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UTJ submits bill to ban hametz from hospitals during Passover

Judah Ari Gross is The Times of Israel's religions and Diaspora affairs correspondent.

Secular Jews object to ultra-Orthodox Jews trying to stop stores, cafes and restaurants from continuing to sell bread and other leavened foods during the Passover festival in downtown Jerusalem, April 22, 2008. (Olivier Fitoussi/Flash90)
Secular Jews object to ultra-Orthodox Jews trying to stop stores, cafes and restaurants from continuing to sell bread and other leavened foods during the Passover festival in downtown Jerusalem, April 22, 2008. (Olivier Fitoussi/Flash90)

Members of the ultra-Orthodox United Torah Judaism party submit a bill to ban leavened goods, or hametz, from hospitals during the Passover holiday.

For years, hospitals and other public institutions banned the entrance of hametz during the week-long holiday — when Jews traditionally refrain from eating leavened goods — with some even instructing guards to search for forbidden foods in people’s bags at the doors.

In 2020, the High Court declared such bans in hospitals to be illegal, and last year the court tentatively issued a similar ruling regarding army bases.

Former health minister Nitzan Horowitz’s apparent glee over the fact that these hametz bans were overturned gave long-struggling coalition whip Idit Silman the reason she needed to jump ship and leave the government — decrying that more liberal parties were destroying the state’s “Jewish character.”

This denied the coalition a majority and led to its downfall. (In what Silman maintains is a happy coincidence, in the elections following her bringing down the previous government she was given a plum spot on the Likud party list and was even made a minister.)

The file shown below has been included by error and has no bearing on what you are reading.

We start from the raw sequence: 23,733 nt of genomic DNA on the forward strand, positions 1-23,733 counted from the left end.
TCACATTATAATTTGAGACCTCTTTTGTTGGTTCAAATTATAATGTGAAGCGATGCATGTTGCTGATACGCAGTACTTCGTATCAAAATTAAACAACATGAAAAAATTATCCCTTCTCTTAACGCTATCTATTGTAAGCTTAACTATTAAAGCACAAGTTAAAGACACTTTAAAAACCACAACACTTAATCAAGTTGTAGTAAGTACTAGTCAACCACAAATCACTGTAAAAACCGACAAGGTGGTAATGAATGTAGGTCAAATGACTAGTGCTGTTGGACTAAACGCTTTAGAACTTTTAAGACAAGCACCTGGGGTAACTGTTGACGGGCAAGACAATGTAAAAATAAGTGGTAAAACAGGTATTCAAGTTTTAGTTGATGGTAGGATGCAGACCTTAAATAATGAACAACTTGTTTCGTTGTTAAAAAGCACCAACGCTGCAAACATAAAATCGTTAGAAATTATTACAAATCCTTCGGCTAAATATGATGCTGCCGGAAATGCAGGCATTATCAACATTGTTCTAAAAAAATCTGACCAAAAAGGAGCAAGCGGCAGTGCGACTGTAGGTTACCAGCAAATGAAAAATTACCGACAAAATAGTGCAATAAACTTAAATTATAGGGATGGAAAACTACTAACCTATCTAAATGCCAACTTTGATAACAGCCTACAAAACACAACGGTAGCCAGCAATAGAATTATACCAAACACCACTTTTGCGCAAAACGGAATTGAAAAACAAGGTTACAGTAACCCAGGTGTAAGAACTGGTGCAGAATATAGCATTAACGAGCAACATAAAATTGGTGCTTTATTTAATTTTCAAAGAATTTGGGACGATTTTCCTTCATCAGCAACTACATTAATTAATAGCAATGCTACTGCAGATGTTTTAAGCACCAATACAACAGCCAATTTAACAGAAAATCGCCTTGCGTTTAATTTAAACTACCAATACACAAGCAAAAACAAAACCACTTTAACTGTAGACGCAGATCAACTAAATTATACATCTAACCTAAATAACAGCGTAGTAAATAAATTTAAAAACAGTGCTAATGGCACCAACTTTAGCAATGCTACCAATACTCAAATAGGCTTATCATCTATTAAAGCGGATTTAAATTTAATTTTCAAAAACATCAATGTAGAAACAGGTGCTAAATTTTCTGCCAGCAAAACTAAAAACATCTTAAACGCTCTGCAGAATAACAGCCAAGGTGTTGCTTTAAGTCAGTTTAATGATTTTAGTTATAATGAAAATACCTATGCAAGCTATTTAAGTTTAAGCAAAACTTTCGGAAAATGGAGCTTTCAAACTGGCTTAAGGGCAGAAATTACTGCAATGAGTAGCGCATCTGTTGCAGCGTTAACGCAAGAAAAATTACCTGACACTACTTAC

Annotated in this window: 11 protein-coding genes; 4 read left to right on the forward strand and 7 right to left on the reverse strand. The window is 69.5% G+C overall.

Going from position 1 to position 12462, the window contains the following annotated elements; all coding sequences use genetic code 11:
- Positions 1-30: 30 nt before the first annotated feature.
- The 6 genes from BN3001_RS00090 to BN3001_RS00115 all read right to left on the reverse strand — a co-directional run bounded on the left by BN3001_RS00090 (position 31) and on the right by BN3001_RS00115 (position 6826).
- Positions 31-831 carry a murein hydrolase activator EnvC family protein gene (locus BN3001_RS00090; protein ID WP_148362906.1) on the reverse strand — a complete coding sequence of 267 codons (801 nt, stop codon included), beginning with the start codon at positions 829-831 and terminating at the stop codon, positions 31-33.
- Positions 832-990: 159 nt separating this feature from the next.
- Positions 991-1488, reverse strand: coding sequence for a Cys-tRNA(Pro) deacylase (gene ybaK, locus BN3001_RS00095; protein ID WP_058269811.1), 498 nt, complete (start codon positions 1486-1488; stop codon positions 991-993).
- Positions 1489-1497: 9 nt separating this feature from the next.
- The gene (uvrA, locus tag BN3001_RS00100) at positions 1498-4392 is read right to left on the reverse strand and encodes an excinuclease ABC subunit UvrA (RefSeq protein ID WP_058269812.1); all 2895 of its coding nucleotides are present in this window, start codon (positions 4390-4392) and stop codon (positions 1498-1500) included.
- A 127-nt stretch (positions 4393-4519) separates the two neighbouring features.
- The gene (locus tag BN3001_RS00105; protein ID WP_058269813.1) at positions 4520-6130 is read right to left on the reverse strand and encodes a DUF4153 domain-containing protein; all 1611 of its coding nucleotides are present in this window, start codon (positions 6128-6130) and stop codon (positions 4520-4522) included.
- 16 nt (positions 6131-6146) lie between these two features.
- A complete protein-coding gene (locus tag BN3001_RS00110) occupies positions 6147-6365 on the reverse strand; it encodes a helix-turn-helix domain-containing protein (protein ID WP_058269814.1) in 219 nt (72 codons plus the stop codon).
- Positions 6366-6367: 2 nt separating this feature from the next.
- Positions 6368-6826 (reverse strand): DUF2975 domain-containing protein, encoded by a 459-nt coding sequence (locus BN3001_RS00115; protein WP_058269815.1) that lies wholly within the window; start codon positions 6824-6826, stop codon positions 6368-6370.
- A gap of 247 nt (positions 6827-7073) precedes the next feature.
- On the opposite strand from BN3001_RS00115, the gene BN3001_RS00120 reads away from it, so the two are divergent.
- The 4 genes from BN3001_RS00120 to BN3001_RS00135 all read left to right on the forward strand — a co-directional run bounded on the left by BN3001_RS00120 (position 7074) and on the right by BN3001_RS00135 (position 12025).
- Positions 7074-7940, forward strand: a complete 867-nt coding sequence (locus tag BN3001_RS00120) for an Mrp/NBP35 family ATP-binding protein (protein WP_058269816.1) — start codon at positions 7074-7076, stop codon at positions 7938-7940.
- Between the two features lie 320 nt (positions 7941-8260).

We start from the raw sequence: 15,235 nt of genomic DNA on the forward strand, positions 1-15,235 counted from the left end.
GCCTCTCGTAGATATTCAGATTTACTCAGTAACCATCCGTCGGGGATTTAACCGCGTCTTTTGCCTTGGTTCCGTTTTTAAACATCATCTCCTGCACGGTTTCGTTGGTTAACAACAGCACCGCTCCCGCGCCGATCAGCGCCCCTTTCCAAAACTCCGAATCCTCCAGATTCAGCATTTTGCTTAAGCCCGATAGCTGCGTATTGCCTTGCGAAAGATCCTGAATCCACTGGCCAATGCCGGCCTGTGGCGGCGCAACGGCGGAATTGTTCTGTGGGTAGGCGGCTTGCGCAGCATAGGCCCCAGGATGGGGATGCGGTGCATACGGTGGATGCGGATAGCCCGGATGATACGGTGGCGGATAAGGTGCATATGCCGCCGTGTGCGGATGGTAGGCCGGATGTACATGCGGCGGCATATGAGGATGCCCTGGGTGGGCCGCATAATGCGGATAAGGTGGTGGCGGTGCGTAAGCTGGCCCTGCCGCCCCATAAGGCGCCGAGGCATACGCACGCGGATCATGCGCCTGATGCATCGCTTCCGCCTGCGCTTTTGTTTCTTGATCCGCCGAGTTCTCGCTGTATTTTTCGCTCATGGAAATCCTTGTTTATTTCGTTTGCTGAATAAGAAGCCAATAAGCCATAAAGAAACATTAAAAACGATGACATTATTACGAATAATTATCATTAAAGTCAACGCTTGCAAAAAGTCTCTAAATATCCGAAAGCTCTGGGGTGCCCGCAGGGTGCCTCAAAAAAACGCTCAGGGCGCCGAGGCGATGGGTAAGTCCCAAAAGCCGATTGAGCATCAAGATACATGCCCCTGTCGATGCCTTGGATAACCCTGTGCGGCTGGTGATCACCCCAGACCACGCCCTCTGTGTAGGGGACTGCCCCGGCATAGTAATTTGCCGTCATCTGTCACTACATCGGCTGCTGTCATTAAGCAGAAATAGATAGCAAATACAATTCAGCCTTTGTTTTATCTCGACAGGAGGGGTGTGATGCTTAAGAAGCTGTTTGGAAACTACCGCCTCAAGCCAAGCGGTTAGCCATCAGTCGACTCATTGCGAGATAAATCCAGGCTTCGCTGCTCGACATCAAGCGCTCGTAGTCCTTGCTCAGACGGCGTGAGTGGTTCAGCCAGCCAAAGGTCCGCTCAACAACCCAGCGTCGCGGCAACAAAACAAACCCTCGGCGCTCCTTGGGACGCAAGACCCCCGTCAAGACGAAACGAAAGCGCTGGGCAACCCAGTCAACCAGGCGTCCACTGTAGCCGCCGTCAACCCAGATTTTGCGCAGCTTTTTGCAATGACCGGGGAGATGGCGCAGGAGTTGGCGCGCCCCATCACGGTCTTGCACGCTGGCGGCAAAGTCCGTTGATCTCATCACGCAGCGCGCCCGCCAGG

Today, UTJ MKs Moshe Gafni, Yaakov Asher, and Yitzhak Pindrus put forward a bill to not only legalize — but require such hametz bans in hospitals.

“During the period of Passover, no hametz or other food — other than that which is in line with the directives set by the Chief Rabbinate of Israel — will be allowed in or held in a medical facility,” the bill reads.

Similar bills have been put forward by religious lawmakers in every Knesset since the 2020 High Court ruling but so far to no avail.

Opposition MK and former religious services minister Matan Kahana ridicules the bill, saying it will almost surely have the opposite effect.

“Mister prime minister, if you want to ensure that people will bring hametz into hospitals, please accept the request of Gafni,” Kahana writes in a tweet.

The progressive Orthodox Ne’emanei Torah V’Avoda similarly knocks the proposal, saying it will “sow hatred” and drive people away from religion.

“In terms of Jewish law, there are a number of solutions that do not require peeking around in people’s personal bags, as was done in different hospitals in the past. Laws like this that impose religion and get into people’s personal lives never bring people closer to Judaism and they are ultimately a boomerang that weakens the Judaism of the state,” the group says.

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